Few shortcuts to caregiving, but here are some tips

By Liz taylor
Special to The Seattle Times


In our jam-packed, pedal-to-the-metal lives, we look for fast solutions to life's challenges, the straightest line between two dots. No time to spare for intricate maneuvers.

But one of the biggest curves life can throw is caregiving - assisting someone we love who's become impaired. Often more than one person needs us. I had a client who cared for four family members at once. The U.S. Labor Department reported a few years ago that the average woman cares for older family members longer than for her kids.

Caregiving is often complicated, expensive and emotional, and there are frequently no shortcuts. Knowledge is key - keep your eyes open, learn, listen. Here are six tips to help:

• Don't guess why someone shows symptoms of physical or mental impairment. Get a diagnosis. If a doctor says, "It's just old age," get another doctor (old age is not a diagnosis). Then learn all you can about the condition, because how it progresses will set the care agenda, now and in the future.

• Know about care services that are available before you need them. This will let you make well-informed choices and avoid crisis decision-making.

• Every person who needs care should have a durable power of attorney for health and finances, and a living will, allowing a caregiver to make decisions on the person's behalf.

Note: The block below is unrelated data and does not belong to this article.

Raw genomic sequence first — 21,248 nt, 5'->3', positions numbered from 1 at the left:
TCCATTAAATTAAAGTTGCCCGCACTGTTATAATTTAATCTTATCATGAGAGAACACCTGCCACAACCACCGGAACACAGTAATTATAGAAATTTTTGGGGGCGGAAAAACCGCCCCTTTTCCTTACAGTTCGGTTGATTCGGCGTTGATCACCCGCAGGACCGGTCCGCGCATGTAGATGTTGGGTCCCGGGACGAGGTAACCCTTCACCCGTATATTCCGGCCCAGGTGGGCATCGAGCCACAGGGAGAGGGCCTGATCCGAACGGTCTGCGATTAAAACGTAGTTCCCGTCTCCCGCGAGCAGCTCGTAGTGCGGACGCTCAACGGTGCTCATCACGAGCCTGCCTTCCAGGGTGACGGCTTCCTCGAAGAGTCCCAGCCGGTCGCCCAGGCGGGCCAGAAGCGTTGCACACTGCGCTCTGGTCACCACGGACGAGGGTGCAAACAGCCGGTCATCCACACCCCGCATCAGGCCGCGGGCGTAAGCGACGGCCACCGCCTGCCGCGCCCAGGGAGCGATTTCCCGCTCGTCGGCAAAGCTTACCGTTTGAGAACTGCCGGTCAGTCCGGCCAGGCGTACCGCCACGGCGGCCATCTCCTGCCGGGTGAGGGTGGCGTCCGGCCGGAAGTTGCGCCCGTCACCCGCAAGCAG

• If someone needs a lot of care, don't do it alone. Get other family members involved or hire help.

• When hiring a company or individual to provide care, focus on how they treat their staff, their experience and track record, and the tasks they cannot do (such as night care). This last item tells you about their flexibility and limitations, alerting you to when you'll need to shop for services again.

• Because caregiving can be one of the most challenging experiences any of us will ever face, caregivers must include ways to care for themselves. Take time off, take time away. It's not a luxury but a necessity, allowing you to provide better care, longer.

Liz Taylor, a specialist in aging and long-term care, counsels individuals and teaches workshops on how to plan for one's aging - - and aging parents. You can e-mail her with questions at growingolder@seattletimes.com or write to Liz Taylor, The Seattle Times, P.O. Box 70, Seattle, WA 98111.



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